Volvox is a freshwater green alga that proliferates by means of sexual and asexual reproduction. The cells that make up the rear portion of a volvox colony are generally involved in reproductive processes.
Volvox typically forms into mucilaginous spherical colonies that are hollow along the edges and consist of numerous cells. A colony, also known as a "coenobia," can be easily seen, and it is more or less the size of a pinhead. The two flagella that are attached to each cell provide the means of locomotion for the organism. Volvox colonies are predominant in tropical and subtropical regions.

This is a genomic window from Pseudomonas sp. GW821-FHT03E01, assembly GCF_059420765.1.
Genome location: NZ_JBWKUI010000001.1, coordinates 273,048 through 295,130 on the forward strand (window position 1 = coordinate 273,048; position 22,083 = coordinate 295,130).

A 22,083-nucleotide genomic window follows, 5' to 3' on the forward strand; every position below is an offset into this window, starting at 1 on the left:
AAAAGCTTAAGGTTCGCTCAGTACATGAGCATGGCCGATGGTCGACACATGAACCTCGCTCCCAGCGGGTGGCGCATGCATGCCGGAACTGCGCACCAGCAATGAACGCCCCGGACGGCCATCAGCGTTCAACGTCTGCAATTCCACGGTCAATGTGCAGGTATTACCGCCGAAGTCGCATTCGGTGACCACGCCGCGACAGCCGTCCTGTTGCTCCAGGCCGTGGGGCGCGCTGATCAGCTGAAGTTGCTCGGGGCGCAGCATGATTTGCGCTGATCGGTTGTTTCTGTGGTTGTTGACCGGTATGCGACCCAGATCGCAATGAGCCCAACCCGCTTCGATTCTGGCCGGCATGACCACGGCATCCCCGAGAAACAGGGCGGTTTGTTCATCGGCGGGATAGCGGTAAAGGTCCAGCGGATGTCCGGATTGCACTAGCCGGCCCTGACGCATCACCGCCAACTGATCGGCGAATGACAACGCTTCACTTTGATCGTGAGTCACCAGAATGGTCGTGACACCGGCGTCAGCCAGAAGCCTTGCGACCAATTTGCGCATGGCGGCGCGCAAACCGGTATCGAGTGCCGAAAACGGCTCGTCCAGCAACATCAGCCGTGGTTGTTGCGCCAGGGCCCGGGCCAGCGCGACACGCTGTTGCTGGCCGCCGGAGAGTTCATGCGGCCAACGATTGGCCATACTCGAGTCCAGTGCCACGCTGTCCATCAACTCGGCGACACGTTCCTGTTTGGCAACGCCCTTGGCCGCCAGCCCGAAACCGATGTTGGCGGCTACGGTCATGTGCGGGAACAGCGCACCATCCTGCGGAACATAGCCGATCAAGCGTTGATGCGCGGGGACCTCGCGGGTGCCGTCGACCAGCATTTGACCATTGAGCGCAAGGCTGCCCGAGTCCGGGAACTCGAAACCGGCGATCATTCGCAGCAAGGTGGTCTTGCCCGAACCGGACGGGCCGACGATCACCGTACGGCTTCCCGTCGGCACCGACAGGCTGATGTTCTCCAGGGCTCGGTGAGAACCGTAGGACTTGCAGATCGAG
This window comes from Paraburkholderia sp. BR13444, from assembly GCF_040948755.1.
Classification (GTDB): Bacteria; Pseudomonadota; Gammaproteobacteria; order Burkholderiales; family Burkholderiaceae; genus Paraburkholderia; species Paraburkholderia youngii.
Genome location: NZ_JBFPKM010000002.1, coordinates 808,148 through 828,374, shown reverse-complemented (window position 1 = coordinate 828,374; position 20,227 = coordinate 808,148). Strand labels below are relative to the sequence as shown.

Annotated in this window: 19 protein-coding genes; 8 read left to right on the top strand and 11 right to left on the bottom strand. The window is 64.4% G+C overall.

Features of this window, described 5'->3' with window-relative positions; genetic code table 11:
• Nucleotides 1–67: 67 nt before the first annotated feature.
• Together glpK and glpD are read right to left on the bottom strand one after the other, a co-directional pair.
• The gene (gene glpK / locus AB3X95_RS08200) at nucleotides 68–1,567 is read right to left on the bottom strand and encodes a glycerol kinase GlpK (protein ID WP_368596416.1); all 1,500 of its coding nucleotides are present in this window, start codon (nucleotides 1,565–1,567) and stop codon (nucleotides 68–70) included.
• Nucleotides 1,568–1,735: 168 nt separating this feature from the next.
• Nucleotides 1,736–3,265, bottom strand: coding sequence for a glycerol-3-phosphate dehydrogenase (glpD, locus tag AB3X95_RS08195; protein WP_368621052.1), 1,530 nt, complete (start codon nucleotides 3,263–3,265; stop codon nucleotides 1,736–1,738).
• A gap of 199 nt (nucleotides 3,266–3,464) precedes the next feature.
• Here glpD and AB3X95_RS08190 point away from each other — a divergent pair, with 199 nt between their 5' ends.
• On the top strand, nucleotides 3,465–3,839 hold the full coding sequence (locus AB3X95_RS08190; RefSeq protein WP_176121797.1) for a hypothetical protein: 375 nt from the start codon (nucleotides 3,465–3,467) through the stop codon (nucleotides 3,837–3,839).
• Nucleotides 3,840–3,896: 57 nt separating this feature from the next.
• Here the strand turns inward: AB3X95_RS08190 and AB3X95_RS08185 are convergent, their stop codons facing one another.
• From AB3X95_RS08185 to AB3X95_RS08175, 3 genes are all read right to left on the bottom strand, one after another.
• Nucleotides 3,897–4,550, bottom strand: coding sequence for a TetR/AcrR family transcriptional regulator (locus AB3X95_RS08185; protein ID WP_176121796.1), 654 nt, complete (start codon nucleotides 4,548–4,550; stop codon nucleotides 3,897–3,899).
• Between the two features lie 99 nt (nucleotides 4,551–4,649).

Zoologists often classify volvox in the order volvocida while botanists place it in a category with green algae. Of the 20 species that have been identified, the volvox organism is said to be the most complex among the green algae family. Volvox colonies have evolved specialized cells, called "gonidia," which form daughter or even granddaughter colonies during asexual reproduction. These new colonies are produced within the original parent colony. When a daughter colony matures, it undergoes an inversion process where it creates the flagella. Once the granddaughter colony emerges, the parent colony breaks down. During sexual reproduction, gametes that were initially produced mature into eggs and spermatozoa. A fertilized egg results to the formation of a thick-walled embryo. New volvox colonies usually appear in the spring.